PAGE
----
In a Time of Universal Deceit, Telling the Truth is Revolutionary.
Sunday, May 16, 2021

Harriet Miers steps down as White House counsel

Harriet Miers, President Bush’s failed Supreme Court nominee and longtime adviser, on Thursday submitted her resignation as White House counsel.

White House press secretary Tony Snow said the president reluctantly accepted her resignation, which takes effect Jan. 31. He said a search for a successor is under way.

Bush nominated Miers in October 2005 to replace retiring Justice Sandra Day O’Connor, but she dropped out under fire from conservatives who questioned her qualifications and would not support her.

Asked why she was leaving, Snow said: “Basically, she has been here six years.”

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Pelosi’s day to shine

The spotlight belonged to Nancy Pelosi on Thursday as she became the first woman in U.S. history to stand at the head of the House of Representatives, second in line to the presidency.

Pelosi, a 66-year-old Democrat, aimed to introduce herself to America not just as the San Francisco liberal decried by Republicans, but also as an Italian-American Catholic, mother of five and native of gritty Baltimore, where her father was mayor.

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Nancy Pelosi: The new sheriff in the House

Jubilant Democrats on Thursday elected Rep. Nancy Pelosi as the first woman speaker of the House, the crowning celebration of newfound power the party won in the November electoral sweep.

“I accept this gavel in the spirit of partnership, not partisanship, and look forward to working with you on behalf of the American people,” Pelosi said. “In this House, we may belong to different parties, but we serve one country.”

Both Democrats and Republicans pledged cooperation despite years of bitter partisanship and gridlock, to try to get the 110th Congress off on a productive note.

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The increasing madness of King George

Just when I think President George W. Bush’s hypocrisy or madness can’t get any worse he proves me wrong.

On Wednesday, in both an Op Ed column in The Wall Street Journal and an appearance in the White House Rose Garden, Bush told Congress to cut out the pork and balance the budget.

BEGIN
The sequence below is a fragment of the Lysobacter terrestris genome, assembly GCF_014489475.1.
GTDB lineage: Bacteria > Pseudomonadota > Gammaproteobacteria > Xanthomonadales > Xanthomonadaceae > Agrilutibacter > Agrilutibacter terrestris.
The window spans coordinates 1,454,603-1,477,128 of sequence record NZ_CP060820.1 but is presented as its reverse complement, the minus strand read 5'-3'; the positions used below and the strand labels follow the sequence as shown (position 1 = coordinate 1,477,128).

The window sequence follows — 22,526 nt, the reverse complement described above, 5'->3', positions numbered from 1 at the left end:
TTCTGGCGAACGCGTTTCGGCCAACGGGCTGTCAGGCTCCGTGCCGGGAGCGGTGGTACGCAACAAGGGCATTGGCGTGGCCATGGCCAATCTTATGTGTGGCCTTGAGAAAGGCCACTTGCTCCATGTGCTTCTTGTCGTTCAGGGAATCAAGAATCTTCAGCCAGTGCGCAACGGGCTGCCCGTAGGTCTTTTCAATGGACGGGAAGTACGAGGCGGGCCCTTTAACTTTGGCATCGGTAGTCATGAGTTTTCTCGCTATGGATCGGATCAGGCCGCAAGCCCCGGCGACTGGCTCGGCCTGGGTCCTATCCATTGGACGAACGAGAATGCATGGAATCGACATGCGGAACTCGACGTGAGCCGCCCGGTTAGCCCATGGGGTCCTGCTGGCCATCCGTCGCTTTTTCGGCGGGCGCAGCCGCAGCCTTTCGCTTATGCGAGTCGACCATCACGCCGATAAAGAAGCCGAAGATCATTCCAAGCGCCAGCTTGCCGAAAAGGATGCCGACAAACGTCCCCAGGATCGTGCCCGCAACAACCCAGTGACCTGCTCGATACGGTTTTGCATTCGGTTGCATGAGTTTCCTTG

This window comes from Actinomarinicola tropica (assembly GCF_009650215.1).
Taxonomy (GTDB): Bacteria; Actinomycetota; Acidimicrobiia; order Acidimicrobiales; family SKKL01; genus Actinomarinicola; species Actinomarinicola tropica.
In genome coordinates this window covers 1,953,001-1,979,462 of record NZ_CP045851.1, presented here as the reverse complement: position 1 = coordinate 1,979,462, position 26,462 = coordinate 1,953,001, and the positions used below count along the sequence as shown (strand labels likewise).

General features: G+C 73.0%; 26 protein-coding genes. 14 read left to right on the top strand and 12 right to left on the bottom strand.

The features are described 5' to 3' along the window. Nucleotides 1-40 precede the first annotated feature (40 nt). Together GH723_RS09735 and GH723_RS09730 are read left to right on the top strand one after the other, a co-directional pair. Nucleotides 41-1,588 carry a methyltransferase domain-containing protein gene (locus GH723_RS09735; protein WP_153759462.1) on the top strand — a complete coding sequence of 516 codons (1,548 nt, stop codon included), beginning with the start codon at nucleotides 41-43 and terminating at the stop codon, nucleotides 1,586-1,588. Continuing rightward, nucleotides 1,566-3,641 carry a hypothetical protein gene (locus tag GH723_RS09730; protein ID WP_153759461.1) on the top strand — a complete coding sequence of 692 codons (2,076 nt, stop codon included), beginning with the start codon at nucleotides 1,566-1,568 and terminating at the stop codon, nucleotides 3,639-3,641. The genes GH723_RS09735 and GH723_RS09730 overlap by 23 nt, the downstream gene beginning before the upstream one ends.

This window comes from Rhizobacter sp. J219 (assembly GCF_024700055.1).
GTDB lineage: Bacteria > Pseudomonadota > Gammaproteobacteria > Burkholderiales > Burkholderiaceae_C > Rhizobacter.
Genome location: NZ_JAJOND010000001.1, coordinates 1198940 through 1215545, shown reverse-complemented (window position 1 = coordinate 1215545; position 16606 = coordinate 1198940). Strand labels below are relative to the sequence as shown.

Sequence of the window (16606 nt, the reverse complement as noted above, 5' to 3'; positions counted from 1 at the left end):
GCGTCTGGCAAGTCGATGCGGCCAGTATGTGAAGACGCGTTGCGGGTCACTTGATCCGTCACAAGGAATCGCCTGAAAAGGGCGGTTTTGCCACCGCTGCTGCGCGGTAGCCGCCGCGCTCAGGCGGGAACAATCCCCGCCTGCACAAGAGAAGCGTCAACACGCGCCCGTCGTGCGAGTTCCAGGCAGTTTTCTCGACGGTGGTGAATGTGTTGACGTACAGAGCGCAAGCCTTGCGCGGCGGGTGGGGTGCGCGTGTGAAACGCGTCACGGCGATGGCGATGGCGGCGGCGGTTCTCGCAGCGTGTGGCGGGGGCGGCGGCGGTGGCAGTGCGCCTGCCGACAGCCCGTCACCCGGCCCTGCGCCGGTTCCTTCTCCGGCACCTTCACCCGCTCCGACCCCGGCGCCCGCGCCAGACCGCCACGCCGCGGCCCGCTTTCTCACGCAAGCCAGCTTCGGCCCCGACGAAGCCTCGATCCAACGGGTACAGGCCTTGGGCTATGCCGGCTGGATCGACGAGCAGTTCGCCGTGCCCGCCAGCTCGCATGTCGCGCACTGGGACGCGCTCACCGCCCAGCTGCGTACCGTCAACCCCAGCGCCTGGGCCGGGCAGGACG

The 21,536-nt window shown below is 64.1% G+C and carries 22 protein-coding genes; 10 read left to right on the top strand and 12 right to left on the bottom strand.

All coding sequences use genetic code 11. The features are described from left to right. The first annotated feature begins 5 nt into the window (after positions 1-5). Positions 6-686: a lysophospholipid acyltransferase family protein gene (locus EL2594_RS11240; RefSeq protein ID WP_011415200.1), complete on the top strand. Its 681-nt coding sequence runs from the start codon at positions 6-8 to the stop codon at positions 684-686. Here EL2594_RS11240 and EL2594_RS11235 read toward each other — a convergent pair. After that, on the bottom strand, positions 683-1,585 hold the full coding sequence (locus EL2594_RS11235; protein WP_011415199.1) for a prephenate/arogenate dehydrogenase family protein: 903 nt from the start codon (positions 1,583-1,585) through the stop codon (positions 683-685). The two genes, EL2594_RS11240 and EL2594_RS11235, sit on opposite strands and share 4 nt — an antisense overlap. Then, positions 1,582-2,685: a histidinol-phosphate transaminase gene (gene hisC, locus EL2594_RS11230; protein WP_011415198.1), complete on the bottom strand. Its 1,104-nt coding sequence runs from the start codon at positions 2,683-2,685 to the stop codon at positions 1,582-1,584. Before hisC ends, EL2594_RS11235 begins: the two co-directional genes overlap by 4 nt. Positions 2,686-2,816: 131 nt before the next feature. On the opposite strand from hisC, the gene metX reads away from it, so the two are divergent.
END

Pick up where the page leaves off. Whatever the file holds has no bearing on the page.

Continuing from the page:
Say what? Where the hell has this guy been for the last six years when Congress loaded up every spending bill it passed with massive pork barrel projects and sent the budget deficits to record levels?

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U.S. tries to distance itself from Saddam hanging

The United States said it told Iraq it was concerned about the timing and procedures for Saddam Hussein’s execution before he was hanged, but insisted the former dictator got justice.

As the row sparked by a video of Saddam being taunted at the gallows raised new questions about the Iraqi government’s capacity to forge reconciliation, top US officials tried to refocus debate on Saddam’s crimes.

“He got justice,” White House spokesman Tony Snow said.

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Most cities still unprepared for terrorist attacks

More than five years after the September 11 attacks, most major US cities have yet to fully establish a system allowing emergency services to quickly communicate with each other after a disaster, a US government report said.

The Homeland Security Department report came more than five years after the 2001 terror strikes against Washington and New York showed communications problems between fire, police and medical officials.

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Sheehan takes war protest to Democrats

Antiwar activist Cindy Sheehan and about a dozen other peace protesters demonstrated at the House of Representatives to urge Democrats to aggressively investigate the war in Iraq.

“De-escalate! Investigate! Troops home now!” Sheehan and the other protesters chanted at Democratic leaders in the House Cannon Office Building, who had assembled for a press conference on their agenda as they prepare to take power Thursday.

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Suddenly, everyone’s a fiscal conservative

My heavens. President Bush and the Democrats have begun the new Congress preaching from the same page — restraining spending and balancing the budget.

It is an unfamiliar sermon for them both. Bush did nothing for six years to stop the reckless overspending of his fellow Republicans and the Democrats, who could say anything they liked while in the minority, but now have to make good on their words now that they are in the majority.

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When advice is neither needed nor wanted

The other day I heard about a man whose family history was riddled with colon cancer. His father and uncles and other relatives all had suffered from the disease, and it was clear that he, too, had that genetic disposition. When he and his new wife decided they wanted to have children, they were naturally concerned.

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